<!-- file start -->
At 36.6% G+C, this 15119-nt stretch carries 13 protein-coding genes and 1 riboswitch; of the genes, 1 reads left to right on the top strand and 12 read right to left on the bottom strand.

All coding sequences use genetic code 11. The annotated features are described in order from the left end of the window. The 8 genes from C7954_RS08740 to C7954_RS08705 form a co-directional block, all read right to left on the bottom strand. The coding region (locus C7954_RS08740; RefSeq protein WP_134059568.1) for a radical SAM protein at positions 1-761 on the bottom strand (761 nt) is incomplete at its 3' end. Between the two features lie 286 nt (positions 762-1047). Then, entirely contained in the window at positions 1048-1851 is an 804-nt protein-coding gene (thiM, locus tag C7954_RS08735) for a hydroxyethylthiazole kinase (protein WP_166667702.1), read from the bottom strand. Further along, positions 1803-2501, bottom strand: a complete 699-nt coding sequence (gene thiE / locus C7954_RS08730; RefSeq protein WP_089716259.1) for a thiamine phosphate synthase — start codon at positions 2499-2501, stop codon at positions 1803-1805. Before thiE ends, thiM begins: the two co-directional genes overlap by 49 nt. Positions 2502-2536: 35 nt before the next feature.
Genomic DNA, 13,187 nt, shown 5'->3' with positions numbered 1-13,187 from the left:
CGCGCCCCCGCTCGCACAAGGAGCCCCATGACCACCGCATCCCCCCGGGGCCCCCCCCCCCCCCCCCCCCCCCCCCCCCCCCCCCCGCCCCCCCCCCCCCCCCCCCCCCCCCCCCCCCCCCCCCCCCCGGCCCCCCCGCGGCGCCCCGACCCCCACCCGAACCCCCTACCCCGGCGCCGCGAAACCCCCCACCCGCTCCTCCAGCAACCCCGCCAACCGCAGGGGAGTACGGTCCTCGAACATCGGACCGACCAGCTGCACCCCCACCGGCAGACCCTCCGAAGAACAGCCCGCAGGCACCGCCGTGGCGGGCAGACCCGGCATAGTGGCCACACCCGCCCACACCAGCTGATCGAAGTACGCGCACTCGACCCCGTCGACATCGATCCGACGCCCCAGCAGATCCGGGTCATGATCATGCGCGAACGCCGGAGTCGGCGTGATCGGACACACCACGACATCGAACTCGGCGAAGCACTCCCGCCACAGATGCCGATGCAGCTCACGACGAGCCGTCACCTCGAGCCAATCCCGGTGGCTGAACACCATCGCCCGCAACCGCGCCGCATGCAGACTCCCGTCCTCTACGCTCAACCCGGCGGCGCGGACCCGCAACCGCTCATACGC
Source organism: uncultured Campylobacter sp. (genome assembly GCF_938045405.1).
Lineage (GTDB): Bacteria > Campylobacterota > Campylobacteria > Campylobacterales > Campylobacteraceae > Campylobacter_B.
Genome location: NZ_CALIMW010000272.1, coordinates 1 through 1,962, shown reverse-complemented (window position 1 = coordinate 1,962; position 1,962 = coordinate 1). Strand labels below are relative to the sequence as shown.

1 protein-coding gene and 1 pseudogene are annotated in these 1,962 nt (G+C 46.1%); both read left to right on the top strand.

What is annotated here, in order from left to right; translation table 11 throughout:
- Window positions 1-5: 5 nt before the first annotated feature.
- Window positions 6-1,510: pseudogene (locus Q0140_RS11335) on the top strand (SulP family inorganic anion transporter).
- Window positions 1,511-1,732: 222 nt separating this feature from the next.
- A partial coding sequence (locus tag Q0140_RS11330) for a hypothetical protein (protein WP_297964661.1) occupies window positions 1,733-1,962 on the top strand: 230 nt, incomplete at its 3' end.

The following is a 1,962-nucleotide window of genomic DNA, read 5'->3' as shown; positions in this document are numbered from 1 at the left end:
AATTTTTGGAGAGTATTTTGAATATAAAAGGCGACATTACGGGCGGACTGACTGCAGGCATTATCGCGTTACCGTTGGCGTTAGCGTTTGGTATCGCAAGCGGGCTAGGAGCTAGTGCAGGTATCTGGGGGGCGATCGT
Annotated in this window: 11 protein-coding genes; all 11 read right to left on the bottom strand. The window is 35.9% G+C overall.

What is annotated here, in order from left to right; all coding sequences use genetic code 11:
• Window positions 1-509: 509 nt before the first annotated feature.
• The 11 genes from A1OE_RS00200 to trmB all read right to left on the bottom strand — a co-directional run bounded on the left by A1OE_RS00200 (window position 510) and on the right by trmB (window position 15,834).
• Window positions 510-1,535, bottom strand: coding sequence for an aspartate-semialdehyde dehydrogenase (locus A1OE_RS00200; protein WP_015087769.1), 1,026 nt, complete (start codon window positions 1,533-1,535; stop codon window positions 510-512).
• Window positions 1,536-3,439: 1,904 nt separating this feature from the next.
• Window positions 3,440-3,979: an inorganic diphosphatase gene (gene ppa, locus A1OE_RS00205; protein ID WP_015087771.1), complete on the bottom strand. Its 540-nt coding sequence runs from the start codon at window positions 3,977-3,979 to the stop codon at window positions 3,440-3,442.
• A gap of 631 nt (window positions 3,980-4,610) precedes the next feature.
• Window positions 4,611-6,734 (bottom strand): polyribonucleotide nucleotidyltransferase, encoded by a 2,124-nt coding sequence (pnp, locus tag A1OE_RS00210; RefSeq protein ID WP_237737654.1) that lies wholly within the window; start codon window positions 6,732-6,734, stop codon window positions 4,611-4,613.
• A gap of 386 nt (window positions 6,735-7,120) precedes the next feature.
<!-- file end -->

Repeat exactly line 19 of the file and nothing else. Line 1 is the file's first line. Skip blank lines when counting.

• The 11 genes from A1OE_RS00200 to trmB all read right to left on the bottom strand — a co-directional run bounded on the left by A1OE_RS00200 (window position 510) and on the right by trmB (window position 15,834).